| July 2005 |

A Moral Question

The death of Mr Jean Charles de Menezes was very unfortunate. He was shot dead by the police even though he was completely unconnected to the attempted terrorist bombings in London.

It is true that the British police are working under intense pressure to hunt down the terrorists who carried out this terrible act and to prevent the same tragedy from happening. Sir Ian Blair, the Metropolitan Police chief, even acknowledged that more innocent people could be shot as the hunt continued.

A moral question is raised here. Is it okay to sacrifice an innocent life, if this can potentially save thousands? Not surprisingly, most British readers are supportive of their police. After two consecutive terrorist bombings in as many weeks, many British are edgy about safety and security in their own country. Their mentality is likely to be that of “better them than us” and “shoot first, ask questions later.”

This is understandable; I will probably adopt the same attitude if terrorists were to strike Singapore. However, such behaviour will only alienate Muslim communities even more. We should put ourselves in their shoes and look at the situation from their perspective too.

It is worth putting some thoughts into the question raised by Mr Yusof Yahya:

Could Britain accept it if an innocent British man was shot by three Brazilian plain-clothed policemen in the name of terror in Rio de Janeiro?

24 July 2005 · Politics · Comments (2)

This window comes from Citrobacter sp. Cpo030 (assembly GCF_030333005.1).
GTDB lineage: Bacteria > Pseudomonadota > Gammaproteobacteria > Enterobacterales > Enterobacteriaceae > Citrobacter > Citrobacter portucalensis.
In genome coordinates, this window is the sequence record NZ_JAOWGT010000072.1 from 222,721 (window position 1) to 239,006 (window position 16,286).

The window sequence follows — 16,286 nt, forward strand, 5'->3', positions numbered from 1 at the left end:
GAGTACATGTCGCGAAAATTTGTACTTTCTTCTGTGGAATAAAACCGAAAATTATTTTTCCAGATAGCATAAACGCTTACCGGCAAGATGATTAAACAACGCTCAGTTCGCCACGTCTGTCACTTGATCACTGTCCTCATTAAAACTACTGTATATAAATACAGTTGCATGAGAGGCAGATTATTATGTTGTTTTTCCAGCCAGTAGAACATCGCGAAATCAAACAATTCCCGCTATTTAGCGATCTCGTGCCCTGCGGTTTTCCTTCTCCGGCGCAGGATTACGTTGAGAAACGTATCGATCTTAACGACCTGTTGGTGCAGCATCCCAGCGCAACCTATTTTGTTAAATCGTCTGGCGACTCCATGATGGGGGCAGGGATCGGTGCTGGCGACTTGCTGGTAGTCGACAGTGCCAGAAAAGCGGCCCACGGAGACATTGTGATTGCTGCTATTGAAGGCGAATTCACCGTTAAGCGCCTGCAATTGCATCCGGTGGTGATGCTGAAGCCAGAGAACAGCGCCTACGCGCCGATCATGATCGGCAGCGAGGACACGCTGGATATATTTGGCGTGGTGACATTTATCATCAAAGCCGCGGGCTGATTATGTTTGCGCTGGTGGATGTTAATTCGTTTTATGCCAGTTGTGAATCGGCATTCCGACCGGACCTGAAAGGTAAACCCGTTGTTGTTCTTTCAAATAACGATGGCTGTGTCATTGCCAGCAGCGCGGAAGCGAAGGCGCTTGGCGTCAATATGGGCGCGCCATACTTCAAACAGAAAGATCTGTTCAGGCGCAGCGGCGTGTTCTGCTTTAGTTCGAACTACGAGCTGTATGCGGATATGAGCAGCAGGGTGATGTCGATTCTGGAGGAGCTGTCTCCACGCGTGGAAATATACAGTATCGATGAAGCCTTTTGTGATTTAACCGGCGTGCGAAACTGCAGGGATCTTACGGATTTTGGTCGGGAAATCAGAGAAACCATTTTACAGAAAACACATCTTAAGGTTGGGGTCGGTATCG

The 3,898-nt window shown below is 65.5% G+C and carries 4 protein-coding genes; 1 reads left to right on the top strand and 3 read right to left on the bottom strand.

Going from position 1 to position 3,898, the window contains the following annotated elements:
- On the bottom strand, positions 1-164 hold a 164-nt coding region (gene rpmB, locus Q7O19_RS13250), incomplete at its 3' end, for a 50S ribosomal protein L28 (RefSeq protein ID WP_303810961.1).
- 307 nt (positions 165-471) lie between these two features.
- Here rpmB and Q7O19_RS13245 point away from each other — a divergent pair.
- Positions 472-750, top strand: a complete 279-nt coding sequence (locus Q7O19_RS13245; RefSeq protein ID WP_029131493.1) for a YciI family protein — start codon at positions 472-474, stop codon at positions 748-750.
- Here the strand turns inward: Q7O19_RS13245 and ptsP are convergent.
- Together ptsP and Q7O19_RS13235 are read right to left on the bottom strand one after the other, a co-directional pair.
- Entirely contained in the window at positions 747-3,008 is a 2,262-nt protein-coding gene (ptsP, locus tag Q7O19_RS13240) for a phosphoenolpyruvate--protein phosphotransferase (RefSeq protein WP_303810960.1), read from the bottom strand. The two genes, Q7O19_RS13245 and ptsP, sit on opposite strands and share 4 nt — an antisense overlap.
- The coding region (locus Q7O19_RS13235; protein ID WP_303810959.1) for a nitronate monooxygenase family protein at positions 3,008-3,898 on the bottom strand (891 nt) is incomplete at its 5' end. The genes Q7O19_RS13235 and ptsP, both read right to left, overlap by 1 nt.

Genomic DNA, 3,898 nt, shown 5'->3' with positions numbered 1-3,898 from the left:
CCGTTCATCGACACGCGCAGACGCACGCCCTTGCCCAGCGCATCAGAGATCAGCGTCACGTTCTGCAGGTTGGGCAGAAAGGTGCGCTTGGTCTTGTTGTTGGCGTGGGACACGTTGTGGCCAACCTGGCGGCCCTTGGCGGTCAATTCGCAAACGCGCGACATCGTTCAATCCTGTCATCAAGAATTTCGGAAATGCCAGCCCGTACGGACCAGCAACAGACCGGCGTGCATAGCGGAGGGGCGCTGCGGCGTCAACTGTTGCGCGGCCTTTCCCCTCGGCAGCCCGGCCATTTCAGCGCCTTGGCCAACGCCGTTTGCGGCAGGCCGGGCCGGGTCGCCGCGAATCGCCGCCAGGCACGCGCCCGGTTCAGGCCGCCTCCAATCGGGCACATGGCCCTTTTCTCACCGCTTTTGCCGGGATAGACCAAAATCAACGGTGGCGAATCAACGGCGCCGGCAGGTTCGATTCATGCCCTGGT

Plagiarism is the Best Compliment

I’ve just uploaded two more sets of photos to the photo section. They are a little outdated, but looking at them more than a year later brings back fond memories.

In addition, comments are no longer allowed in the photo section. SG Watch has become a target for comment spammers, and it’s not unusual for me to receive more than 300 comments a day asking me to visit online casinos. I don’t understand why companies would willingly pay these spammers huge sums of money to make life difficult for us, when the probability of anyone clicking on the links is virtually zero.

Looking on the bright side, it means SG Watch is popular enough for spammers to take notice. In fact, someone actually ripped my design. But since he bothered to credit me for the original design, I decided to let the matter rest. After all, plagiarism is the best compliment.

Not that I encourage all to do the same. There are already quite a few people who used my photos without my acknowledgement. And perhaps due to their ignorance, they were directly linking to those photos; this means I was paying for the bandwidth whenever someone views the photos on their websites! The problem has since been remedied without the exchange of angry emails; but I might have to resort to more drastic measures if the same situation arises again — like knocking on their doors with a machete in hand.

Please email me if you wish to use anything from SG Watch. A little courtesy certainly helps, and I always reciprocate in kind.

22 July 2005 · Site · Comments (0)


This is an extract from the diary of Lieutenant Colonel Mervin Willett Gonin DSO who was among the first British soldiers to liberate Bergen-Belsen in 1945.

I can give no adequate description of the Horror Camp in which my men and I were to spend the next month of our lives. It was just a barren wilderness, as bare as a chicken run. Corpses lay everywhere, some in huge piles, sometimes they lay singly or in pairs where they had fallen.

It took a little time to get used to seeing men women and children collapse as you walked by them and to restrain oneself from going to their assistance. One had to get used early to the idea that the individual just did not count. One knew that five hundred a day were dying and that five hundred a day were going on dying for weeks before anything we could do would have the slightest effect.